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Port Alberni stages Dragon's Den-style competition for entrepreneurs

An artist’s rendering of the preliminary vision for the Somass lands in Port Alberni. PWL PARTNERSHIP

Port Alberni stages Dragon's Den-style competition for entrepreneurs

Technology Sector Funding Employment Government Entrepreneurship

It’s the age of innovation in Port Alberni, where an economic revival has been picking up steam after decades of ­struggles in the fishing and forestry ­sectors.

Investment announcements and new products have been rolling out steadily in recent months in the city of about 18,000.

Now the city is putting together an angel investor group to stage a Dragon’s Den-style competition for innovative entrepreneurs.

A group of promising ­companies will make ­presentations to the investors, who will decide as a group or individually whether to put money into their ventures, says Pat Deakin, Port Alberni’s economic development manager.

An angel investor is typically a wealthy person who puts their own money into a start-up company and receives an interest in the business.

One high-tech businessperson has already committed $50,000 per year for two years toward the angel investor program, Deakin said.

The city is advertising for an innovation economy project manager, to be hired at the end of this month.

The project manager, working with a consultant, will help businesses access training and mentoring and guide them through challenges, Deakin said.

The job starts with a six-month contract that could be extended for a total of two years. Applications are being taken until Wednesday.

“We are transitioning the economy,” Deakin said. “It’s a very, very exciting time. Literally, every week, and sometimes more often than once a week, we are getting inquiries from developers that want to be a part of what’s going on.”

The city announced last month that it had purchased the Somass sawmill from Western Forest Products for $5.3 million and plans to clean up the ­property to develop a vibrant mixed-use site on the waterfront, featuring offices, light manufacturing, parks, retail and housing. Once a major employer, the now defunct sawmill last turned out lumber in 2017.

Three brew pubs are open now and two distilleries are in the works, said Deakin, who estimates that about 1,500 people have moved into Port Alberni in the past two years.

One high-profile example of innovation in the community is a new “food hub” housed in what was an unused fish-processing plant, now called The Dock+. Tenants include Nova Harvest, offering oyster and geoduck seed, Alberni Ice, Circadian Wellness specializing in ­mushroom products, Forest for Dinner selling mushrooms and other wild edible products and Flurer Smokery providing smoked seafood. The property includes a commercial kitchen. (

More than $1 million has been provided to modernize the plant and put in new facilities for the initiative, supported by the province, city, Island Coastal Economic Trust, and Port Alberni Port Authority.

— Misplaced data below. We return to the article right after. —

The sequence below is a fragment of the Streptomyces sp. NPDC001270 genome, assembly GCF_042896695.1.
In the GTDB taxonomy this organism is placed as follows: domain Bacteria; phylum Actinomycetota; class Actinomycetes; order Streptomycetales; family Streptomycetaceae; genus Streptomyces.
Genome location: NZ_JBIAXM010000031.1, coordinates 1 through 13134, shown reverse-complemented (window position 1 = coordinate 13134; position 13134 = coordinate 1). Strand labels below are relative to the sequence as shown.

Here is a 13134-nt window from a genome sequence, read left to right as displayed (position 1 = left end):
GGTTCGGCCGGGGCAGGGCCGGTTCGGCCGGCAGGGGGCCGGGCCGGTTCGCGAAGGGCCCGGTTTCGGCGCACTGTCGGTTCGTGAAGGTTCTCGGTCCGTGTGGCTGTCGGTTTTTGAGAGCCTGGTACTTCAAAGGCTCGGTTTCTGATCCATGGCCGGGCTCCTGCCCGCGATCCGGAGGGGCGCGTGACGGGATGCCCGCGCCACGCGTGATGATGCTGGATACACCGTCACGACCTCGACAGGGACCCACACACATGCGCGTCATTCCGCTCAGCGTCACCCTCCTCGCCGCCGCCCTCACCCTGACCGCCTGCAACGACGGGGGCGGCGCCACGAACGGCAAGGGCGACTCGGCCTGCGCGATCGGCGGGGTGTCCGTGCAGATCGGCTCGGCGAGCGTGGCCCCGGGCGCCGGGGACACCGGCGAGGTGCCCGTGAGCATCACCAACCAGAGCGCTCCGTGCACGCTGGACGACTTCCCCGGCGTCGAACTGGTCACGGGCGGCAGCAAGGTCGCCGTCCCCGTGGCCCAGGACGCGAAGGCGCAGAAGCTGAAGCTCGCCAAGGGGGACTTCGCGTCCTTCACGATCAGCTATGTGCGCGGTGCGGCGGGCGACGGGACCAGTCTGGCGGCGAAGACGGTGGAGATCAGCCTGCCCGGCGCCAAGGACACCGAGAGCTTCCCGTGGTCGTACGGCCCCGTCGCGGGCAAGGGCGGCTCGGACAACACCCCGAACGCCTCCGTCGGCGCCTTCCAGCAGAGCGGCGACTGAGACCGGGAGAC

The Island Coastal Economic Trust estimates the venture will create more than $5 million annually in new economic activity and add close to 30 permanent jobs.

Meanwhile, Paper Excellence, owner of the city’s paper mill with about 300 employees, is investing $13 million in capital improvements to diversify into higher-value markets.

Another anchor in the local economy is the Langley-based San Group of Companies, which in recent weeks unveiled plans for 2,800 new homes in a mix of housing types on 73 acres in Port Alberni.

By the time the property is built out, it will have an estimated value of about $1 billion, the company said.

That announcement follows four years of major investment in Port Alberni by the San Group, which has a total of 425 workers in the city and is building homes to provide housing for more.

The company has spent about $100 million to set up three lumber-manufacturing facilities, including a 300,000-square-foot value-added plant, consisting of seven inter-connected buildings turning out more than 30 products.

That plant produces engineered wood products, has a paint-and-staining line, and can dry up to 440,000 board feet of wood daily, said company spokesman Mike Ruttan.

A new line is going in using robotics to carry out double-coating (covering each side) of materials such as wood or wood products, he said.

Different species of wood, including ones historically seen as low-value like alder, are being used in that plant.

In June, the San Group announced it was investing $15 million to partner with the Port Alberni Port Authority to upgrade and take over Berth Three, the largest of the deep-sea berths at the port. Storage silos and dockside cranes will be going in to allow San Group to grow its value-added forestry business.

Port Alberni has garnered international attention as the home base of the privately owned family company Coulson Group, which has played a key role in fighting wildfires in California and elsewhere in the U.S., Australia and Chile.

Coulson started with forestry in 1960. Over the years, it moved into aviation, lumber manufacturing, logging, gaming, and ice blast cleaning technology.

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